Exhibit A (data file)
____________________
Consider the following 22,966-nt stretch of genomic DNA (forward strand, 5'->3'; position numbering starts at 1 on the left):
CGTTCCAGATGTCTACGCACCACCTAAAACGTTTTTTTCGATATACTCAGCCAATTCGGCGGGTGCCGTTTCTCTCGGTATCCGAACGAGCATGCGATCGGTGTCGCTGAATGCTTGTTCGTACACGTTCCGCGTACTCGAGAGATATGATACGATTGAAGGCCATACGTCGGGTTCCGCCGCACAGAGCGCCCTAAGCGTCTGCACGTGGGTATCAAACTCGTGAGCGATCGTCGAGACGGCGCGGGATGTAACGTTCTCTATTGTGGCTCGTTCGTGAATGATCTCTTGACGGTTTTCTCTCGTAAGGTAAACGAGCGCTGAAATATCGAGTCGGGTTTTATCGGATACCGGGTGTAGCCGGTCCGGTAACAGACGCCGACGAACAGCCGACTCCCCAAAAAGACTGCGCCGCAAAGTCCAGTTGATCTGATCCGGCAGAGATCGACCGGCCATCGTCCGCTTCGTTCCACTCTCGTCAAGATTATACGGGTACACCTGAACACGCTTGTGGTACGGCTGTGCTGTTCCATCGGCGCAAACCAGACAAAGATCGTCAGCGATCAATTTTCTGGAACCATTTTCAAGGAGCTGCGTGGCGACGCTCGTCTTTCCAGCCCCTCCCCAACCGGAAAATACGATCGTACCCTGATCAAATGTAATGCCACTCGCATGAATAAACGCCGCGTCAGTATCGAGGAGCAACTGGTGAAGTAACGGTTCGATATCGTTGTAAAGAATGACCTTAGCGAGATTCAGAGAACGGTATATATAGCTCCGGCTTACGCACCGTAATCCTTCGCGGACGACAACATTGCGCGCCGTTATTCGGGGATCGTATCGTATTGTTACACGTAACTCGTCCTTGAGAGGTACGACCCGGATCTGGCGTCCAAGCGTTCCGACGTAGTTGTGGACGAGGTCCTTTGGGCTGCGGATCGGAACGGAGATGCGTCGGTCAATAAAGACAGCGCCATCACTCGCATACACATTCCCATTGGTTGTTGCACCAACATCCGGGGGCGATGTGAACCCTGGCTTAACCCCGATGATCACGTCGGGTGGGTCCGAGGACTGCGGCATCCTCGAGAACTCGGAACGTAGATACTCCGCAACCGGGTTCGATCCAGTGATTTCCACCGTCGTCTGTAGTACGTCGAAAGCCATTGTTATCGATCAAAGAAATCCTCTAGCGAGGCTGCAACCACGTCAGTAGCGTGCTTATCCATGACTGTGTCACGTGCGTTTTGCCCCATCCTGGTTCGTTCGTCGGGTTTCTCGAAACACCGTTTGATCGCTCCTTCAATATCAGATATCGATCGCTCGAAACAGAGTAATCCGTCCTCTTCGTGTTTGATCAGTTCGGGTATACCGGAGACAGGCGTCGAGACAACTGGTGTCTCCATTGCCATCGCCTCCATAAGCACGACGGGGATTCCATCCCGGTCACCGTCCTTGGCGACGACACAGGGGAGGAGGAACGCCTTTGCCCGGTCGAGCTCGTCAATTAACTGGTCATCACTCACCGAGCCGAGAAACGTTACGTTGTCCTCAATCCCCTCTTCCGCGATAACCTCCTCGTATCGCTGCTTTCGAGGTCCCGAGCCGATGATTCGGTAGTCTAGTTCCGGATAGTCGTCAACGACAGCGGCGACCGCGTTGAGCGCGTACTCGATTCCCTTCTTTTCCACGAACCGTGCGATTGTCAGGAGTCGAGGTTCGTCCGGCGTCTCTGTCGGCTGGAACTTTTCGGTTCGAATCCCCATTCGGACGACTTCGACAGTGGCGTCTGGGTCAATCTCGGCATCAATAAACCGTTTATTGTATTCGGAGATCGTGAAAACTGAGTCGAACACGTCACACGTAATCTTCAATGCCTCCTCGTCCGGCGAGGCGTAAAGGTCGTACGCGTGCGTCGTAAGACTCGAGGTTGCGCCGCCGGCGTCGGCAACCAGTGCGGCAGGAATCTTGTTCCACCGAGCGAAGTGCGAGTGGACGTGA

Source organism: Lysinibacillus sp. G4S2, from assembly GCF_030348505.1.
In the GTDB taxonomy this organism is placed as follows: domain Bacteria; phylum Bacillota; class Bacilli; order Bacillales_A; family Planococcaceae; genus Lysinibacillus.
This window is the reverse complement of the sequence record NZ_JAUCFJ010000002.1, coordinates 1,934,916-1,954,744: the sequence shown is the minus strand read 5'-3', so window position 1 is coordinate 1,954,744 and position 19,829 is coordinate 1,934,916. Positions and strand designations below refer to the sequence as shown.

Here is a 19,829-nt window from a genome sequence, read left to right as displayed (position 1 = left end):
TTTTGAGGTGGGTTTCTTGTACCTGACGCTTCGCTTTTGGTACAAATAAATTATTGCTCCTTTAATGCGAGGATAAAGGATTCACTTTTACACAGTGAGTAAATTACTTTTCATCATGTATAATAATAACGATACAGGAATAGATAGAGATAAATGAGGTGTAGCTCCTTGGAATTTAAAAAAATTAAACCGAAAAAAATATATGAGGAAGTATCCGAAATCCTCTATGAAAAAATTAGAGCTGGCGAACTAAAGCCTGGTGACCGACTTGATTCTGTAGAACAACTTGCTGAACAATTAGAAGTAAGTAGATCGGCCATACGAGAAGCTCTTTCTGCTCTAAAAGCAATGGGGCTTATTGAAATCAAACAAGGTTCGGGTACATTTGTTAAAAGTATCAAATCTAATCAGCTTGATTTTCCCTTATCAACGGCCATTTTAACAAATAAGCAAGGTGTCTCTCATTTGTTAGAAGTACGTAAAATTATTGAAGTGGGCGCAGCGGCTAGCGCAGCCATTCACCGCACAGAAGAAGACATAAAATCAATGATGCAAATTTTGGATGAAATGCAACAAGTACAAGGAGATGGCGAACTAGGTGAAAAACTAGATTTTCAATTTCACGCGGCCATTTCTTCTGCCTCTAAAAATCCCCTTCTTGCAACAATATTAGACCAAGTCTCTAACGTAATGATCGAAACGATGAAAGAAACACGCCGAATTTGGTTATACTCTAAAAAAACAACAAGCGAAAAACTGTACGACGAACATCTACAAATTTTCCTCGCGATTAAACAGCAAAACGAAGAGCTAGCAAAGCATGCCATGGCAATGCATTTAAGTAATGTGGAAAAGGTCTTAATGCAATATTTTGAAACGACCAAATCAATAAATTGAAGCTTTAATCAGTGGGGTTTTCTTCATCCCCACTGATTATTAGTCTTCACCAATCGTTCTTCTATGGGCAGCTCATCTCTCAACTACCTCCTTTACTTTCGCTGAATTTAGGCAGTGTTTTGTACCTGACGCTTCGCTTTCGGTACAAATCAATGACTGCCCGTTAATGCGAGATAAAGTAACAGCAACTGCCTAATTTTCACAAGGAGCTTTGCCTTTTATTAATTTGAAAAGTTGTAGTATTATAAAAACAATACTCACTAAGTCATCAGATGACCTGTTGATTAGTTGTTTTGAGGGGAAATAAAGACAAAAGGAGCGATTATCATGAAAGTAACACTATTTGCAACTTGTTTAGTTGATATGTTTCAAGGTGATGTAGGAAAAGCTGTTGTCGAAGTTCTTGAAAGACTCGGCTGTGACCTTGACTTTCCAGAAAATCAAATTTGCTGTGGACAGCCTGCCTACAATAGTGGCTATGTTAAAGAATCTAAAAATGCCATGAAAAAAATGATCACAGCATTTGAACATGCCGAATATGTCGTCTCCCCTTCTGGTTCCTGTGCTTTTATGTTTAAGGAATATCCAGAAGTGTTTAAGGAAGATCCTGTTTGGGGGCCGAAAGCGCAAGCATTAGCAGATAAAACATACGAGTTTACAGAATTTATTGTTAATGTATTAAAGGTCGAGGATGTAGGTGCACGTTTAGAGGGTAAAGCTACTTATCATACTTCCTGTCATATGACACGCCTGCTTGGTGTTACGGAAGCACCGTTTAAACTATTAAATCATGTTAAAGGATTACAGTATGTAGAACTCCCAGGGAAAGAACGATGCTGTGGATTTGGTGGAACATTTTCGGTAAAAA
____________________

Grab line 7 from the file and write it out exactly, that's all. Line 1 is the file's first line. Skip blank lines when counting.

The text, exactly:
TTTTGAGGTGGGTTTCTTGTACCTGACGCTTCGCTTTTGGTACAAATAAATTATTGCTCCTTTAATGCGAGGATAAAGGATTCACTTTTACACAGTGAGTAAATTACTTTTCATCATGTATAATAATAACGATACAGGAATAGATAGAGATAAATGAGGTGTAGCTCCTTGGAATTTAAAAAAATTAAACCGAAAAAAATATATGAGGAAGTATCCGAAATCCTCTATGAAAAAATTAGAGCTGGCGAACTAAAGCCTGGTGACCGACTTGATTCTGTAGAACAACTTGCTGAACAATTAGAAGTAAGTAGATCGGCCATACGAGAAGCTCTTTCTGCTCTAAAAGCAATGGGGCTTATTGAAATCAAACAAGGTTCGGGTACATTTGTTAAAAGTATCAAATCTAATCAGCTTGATTTTCCCTTATCAACGGCCATTTTAACAAATAAGCAAGGTGTCTCTCATTTGTTAGAAGTACGTAAAATTATTGAAGTGGGCGCAGCGGCTAGCGCAGCCATTCACCGCACAGAAGAAGACATAAAATCAATGATGCAAATTTTGGATGAAATGCAACAAGTACAAGGAGATGGCGAACTAGGTGAAAAACTAGATTTTCAATTTCACGCGGCCATTTCTTCTGCCTCTAAAAATCCCCTTCTTGCAACAATATTAGACCAAGTCTCTAACGTAATGATCGAAACGATGAAAGAAACACGCCGAATTTGGTTATACTCTAAAAAAACAACAAGCGAAAAACTGTACGACGAACATCTACAAATTTTCCTCGCGATTAAACAGCAAAACGAAGAGCTAGCAAAGCATGCCATGGCAATGCATTTAAGTAATGTGGAAAAGGTCTTAATGCAATATTTTGAAACGACCAAATCAATAAATTGAAGCTTTAATCAGTGGGGTTTTCTTCATCCCCACTGATTATTAGTCTTCACCAATCGTTCTTCTATGGGCAGCTCATCTCTCAACTACCTCCTTTACTTTCGCTGAATTTAGGCAGTGTTTTGTACCTGACGCTTCGCTTTCGGTACAAATCAATGACTGCCCGTTAATGCGAGATAAAGTAACAGCAACTGCCTAATTTTCACAAGGAGCTTTGCCTTTTATTAATTTGAAAAGTTGTAGTATTATAAAAACAATACTCACTAAGTCATCAGATGACCTGTTGATTAGTTGTTTTGAGGGGAAATAAAGACAAAAGGAGCGATTATCATGAAAGTAACACTATTTGCAACTTGTTTAGTTGATATGTTTCAAGGTGATGTAGGAAAAGCTGTTGTCGAAGTTCTTGAAAGACTCGGCTGTGACCTTGACTTTCCAGAAAATCAAATTTGCTGTGGACAGCCTGCCTACAATAGTGGCTATGTTAAAGAATCTAAAAATGCCATGAAAAAAATGATCACAGCATTTGAACATGCCGAATATGTCGTCTCCCCTTCTGGTTCCTGTGCTTTTATGTTTAAGGAATATCCAGAAGTGTTTAAGGAAGATCCTGTTTGGGGGCCGAAAGCGCAAGCATTAGCAGATAAAACATACGAGTTTACAGAATTTATTGTTAATGTATTAAAGGTCGAGGATGTAGGTGCACGTTTAGAGGGTAAAGCTACTTATCATACTTCCTGTCATATGACACGCCTGCTTGGTGTTACGGAAGCACCGTTTAAACTATTAAATCATGTTAAAGGATTACAGTATGTAGAACTCCCAGGGAAAGAACGATGCTGTGGATTTGGTGGAACATTTTCGGTAAAAA